Brigham Young wrote:"Cain slew his brother.... and the Lord put a mark upon him, which is the flat nose and black skin. Trace mankind down to after the flood, and tehn another curse is pronounced upon the same race – that they should be the 'servant of servants,' and they will be, until that curse is removed; and the Abolitionists cannot help it, nor in the least alter that decree. How long is that race to endure the dreadful curse that is upon them? That curse will remain upon them, and they never can hold the Priesthood or share in it until all the other descendants of Adam have received the promises and enjoyed the blessings of the Priesthood and the keys thereof. Until the last ones of the residue of Adam's children are brought up to that favorable position, the children of Cain cannot receive the first ordinances of the Priesthood. They were the first that were cursed, and they will be the last from whom the curse will be removed.
Brigham Young wrote:"Shall I tell you the law of God in regard to the African race? If the white man who belongs to the chosen seed mixes his blood with the seed of Cain, the penalty, under the law of God, is death on the spot. This will always be so. The nations of the earth have transgressed every law that God has given, they have changed the ordinances and broken every covenant made with the fathers, and they are like a hungry man that dreameth that he eateth, and he awaketh and behold he is empty."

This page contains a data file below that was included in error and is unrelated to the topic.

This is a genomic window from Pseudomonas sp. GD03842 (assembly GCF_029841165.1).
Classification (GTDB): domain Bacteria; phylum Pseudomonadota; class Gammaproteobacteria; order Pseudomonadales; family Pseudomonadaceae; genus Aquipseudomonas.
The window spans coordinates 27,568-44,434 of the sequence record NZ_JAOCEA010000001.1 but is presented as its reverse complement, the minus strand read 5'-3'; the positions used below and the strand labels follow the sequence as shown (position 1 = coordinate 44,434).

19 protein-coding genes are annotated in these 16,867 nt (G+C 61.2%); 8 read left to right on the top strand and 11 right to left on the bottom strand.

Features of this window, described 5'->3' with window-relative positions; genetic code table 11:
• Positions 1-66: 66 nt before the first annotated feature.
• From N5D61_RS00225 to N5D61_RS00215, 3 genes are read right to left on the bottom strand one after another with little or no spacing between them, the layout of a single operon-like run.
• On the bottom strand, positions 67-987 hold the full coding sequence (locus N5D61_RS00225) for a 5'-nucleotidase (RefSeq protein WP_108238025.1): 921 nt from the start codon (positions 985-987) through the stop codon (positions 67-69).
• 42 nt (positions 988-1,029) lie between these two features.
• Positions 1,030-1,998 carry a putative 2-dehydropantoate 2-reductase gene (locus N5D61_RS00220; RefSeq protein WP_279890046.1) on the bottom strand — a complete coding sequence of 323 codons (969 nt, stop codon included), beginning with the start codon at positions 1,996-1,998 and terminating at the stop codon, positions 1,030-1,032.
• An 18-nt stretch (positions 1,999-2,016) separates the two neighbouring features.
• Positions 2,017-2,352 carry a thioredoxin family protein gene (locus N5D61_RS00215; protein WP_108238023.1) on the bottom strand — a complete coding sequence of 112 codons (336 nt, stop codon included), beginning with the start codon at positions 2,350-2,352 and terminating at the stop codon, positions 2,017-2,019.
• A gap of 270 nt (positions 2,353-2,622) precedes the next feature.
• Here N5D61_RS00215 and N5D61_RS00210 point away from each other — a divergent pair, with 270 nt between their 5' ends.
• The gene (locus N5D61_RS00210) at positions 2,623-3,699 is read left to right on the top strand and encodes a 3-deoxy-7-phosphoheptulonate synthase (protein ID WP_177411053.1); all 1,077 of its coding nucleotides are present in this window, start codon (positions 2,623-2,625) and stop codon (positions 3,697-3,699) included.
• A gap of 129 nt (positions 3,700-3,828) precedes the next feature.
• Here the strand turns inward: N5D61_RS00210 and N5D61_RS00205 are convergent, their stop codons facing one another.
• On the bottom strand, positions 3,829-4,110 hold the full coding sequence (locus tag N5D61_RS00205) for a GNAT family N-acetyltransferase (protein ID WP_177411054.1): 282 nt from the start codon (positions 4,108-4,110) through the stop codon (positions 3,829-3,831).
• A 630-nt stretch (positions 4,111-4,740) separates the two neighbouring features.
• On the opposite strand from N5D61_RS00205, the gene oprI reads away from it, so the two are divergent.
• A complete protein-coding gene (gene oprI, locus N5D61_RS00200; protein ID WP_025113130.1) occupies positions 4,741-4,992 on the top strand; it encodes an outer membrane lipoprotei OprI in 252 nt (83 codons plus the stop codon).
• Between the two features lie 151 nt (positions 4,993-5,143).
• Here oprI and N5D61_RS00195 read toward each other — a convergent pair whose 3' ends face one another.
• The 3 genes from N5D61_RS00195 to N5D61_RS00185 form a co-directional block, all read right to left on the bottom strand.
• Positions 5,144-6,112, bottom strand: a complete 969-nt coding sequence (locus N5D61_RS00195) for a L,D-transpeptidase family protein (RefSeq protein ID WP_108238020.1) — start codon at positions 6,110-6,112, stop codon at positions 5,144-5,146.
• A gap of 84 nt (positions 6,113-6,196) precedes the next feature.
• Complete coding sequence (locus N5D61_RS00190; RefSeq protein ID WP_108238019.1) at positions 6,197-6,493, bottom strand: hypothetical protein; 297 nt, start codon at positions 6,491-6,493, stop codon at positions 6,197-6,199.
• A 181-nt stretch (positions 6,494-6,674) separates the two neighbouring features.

George Albert Smith wrote:"Your ideas, as we understand them, appear to contemplate the intermarriage of the Negro and white races, a concept which has heretofore been most repugnant to most normal-minded people from the ancient patriarchs until now.... there is a growing tendency, particularly among some educators, as it manifests itself in this area, toward the breaking down of race barriers in the matter of intermarriage between whites and blacks, but it does not have the sanction of the Church and is contrary to Church doctrine."